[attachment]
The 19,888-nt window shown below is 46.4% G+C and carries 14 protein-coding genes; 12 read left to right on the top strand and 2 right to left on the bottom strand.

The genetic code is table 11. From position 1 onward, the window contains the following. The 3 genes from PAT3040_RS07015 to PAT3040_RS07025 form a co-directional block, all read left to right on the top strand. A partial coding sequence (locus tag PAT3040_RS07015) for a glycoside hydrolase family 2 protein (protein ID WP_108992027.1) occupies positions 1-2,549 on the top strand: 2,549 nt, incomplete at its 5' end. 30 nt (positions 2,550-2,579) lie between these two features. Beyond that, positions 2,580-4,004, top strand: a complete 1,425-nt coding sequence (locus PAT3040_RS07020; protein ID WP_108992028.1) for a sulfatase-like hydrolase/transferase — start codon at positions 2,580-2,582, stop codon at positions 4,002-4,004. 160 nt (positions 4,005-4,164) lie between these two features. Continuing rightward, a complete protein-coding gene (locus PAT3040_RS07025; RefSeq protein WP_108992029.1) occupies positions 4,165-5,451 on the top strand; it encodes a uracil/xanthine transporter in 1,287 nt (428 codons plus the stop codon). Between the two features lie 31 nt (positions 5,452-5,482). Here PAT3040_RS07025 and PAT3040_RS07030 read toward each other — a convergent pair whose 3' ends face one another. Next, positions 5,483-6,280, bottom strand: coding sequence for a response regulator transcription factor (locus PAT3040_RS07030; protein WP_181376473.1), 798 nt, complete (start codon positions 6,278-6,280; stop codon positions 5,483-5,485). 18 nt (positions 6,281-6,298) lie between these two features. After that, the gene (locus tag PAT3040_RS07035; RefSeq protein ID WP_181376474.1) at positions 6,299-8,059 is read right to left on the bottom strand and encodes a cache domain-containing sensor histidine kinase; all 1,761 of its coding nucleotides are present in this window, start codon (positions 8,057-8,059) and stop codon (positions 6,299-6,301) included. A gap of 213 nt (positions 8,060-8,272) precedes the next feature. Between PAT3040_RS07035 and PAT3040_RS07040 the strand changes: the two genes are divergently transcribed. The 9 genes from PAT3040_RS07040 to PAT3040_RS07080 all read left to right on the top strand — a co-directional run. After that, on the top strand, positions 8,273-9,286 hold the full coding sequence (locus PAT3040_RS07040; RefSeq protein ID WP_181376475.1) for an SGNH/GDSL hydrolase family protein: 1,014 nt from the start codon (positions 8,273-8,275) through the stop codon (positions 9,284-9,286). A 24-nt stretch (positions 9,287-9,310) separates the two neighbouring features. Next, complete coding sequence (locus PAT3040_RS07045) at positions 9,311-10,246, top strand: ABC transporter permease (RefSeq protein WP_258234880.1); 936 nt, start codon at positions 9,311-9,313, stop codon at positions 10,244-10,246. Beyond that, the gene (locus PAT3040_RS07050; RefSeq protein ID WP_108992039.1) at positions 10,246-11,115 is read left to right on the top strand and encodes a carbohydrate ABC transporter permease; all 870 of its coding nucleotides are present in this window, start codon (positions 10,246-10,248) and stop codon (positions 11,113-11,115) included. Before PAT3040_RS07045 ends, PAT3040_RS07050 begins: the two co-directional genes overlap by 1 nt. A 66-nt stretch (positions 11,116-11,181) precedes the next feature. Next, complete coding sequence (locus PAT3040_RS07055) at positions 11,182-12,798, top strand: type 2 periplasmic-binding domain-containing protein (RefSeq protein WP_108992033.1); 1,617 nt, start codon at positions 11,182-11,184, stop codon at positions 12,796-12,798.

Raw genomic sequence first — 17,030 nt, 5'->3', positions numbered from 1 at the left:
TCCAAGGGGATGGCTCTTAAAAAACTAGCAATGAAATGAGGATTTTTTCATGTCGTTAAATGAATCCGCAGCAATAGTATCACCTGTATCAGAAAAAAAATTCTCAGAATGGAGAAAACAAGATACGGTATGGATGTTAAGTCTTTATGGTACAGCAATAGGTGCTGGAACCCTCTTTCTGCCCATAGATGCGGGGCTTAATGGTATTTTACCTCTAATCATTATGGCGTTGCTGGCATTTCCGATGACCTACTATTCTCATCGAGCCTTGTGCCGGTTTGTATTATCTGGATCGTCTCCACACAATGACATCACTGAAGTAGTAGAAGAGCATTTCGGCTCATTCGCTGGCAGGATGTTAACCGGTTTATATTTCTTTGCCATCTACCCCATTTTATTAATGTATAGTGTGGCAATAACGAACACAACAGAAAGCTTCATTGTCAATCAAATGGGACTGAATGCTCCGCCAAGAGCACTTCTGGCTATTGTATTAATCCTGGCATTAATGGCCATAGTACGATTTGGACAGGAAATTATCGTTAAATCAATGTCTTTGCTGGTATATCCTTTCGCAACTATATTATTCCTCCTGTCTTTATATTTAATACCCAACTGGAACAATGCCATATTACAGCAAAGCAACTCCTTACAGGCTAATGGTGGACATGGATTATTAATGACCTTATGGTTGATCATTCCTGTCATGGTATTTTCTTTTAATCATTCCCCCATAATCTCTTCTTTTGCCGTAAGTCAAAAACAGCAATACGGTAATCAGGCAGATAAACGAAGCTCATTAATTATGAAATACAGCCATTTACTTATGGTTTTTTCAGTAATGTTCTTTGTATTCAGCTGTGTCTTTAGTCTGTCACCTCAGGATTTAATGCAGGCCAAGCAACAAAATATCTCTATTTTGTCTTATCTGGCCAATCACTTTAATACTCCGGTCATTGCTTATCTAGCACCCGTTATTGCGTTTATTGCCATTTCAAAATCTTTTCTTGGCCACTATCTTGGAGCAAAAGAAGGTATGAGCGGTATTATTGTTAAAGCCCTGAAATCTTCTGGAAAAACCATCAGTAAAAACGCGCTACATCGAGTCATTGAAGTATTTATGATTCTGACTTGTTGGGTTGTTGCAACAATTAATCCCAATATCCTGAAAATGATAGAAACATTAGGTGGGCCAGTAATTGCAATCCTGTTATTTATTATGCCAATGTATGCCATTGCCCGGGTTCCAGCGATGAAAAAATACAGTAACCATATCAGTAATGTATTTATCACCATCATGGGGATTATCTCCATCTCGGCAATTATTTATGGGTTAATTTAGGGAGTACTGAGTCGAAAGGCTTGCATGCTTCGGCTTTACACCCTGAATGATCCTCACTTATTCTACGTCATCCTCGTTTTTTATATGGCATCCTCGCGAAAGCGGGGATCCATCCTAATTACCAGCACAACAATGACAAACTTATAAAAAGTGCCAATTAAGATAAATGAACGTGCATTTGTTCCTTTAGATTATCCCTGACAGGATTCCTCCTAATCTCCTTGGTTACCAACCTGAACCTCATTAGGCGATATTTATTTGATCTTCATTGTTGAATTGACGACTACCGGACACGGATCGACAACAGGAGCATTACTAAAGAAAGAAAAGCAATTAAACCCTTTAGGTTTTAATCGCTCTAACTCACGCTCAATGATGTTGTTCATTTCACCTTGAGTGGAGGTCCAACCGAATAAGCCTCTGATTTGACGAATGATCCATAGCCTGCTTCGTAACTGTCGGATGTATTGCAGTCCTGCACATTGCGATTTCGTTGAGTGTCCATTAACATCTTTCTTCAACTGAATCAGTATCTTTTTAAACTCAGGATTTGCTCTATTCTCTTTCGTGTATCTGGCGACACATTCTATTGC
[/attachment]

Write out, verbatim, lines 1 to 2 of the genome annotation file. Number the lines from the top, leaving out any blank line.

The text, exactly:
The 19,888-nt window shown below is 46.4% G+C and carries 14 protein-coding genes; 12 read left to right on the top strand and 2 right to left on the bottom strand.

The genetic code is table 11. From position 1 onward, the window contains the following. The 3 genes from PAT3040_RS07015 to PAT3040_RS07025 form a co-directional block, all read left to right on the top strand. A partial coding sequence (locus tag PAT3040_RS07015) for a glycoside hydrolase family 2 protein (protein ID WP_108992027.1) occupies positions 1-2,549 on the top strand: 2,549 nt, incomplete at its 5' end. 30 nt (positions 2,550-2,579) lie between these two features. Beyond that, positions 2,580-4,004, top strand: a complete 1,425-nt coding sequence (locus PAT3040_RS07020; protein ID WP_108992028.1) for a sulfatase-like hydrolase/transferase — start codon at positions 2,580-2,582, stop codon at positions 4,002-4,004. 160 nt (positions 4,005-4,164) lie between these two features. Continuing rightward, a complete protein-coding gene (locus PAT3040_RS07025; RefSeq protein WP_108992029.1) occupies positions 4,165-5,451 on the top strand; it encodes a uracil/xanthine transporter in 1,287 nt (428 codons plus the stop codon). Between the two features lie 31 nt (positions 5,452-5,482). Here PAT3040_RS07025 and PAT3040_RS07030 read toward each other — a convergent pair whose 3' ends face one another. Next, positions 5,483-6,280, bottom strand: coding sequence for a response regulator transcription factor (locus PAT3040_RS07030; protein WP_181376473.1), 798 nt, complete (start codon positions 6,278-6,280; stop codon positions 5,483-5,485). 18 nt (positions 6,281-6,298) lie between these two features. After that, the gene (locus tag PAT3040_RS07035; RefSeq protein ID WP_181376474.1) at positions 6,299-8,059 is read right to left on the bottom strand and encodes a cache domain-containing sensor histidine kinase; all 1,761 of its coding nucleotides are present in this window, start codon (positions 8,057-8,059) and stop codon (positions 6,299-6,301) included. A gap of 213 nt (positions 8,060-8,272) precedes the next feature. Between PAT3040_RS07035 and PAT3040_RS07040 the strand changes: the two genes are divergently transcribed. The 9 genes from PAT3040_RS07040 to PAT3040_RS07080 all read left to right on the top strand — a co-directional run. After that, on the top strand, positions 8,273-9,286 hold the full coding sequence (locus PAT3040_RS07040; RefSeq protein ID WP_181376475.1) for an SGNH/GDSL hydrolase family protein: 1,014 nt from the start codon (positions 8,273-8,275) through the stop codon (positions 9,284-9,286). A 24-nt stretch (positions 9,287-9,310) separates the two neighbouring features. Next, complete coding sequence (locus PAT3040_RS07045) at positions 9,311-10,246, top strand: ABC transporter permease (RefSeq protein WP_258234880.1); 936 nt, start codon at positions 9,311-9,313, stop codon at positions 10,244-10,246. Beyond that, the gene (locus PAT3040_RS07050; RefSeq protein ID WP_108992039.1) at positions 10,246-11,115 is read left to right on the top strand and encodes a carbohydrate ABC transporter permease; all 870 of its coding nucleotides are present in this window, start codon (positions 10,246-10,248) and stop codon (positions 11,113-11,115) included. Before PAT3040_RS07045 ends, PAT3040_RS07050 begins: the two co-directional genes overlap by 1 nt. A 66-nt stretch (positions 11,116-11,181) precedes the next feature. Next, complete coding sequence (locus PAT3040_RS07055) at positions 11,182-12,798, top strand: type 2 periplasmic-binding domain-containing protein (RefSeq protein WP_108992033.1); 1,617 nt, start codon at positions 11,182-11,184, stop codon at positions 12,796-12,798.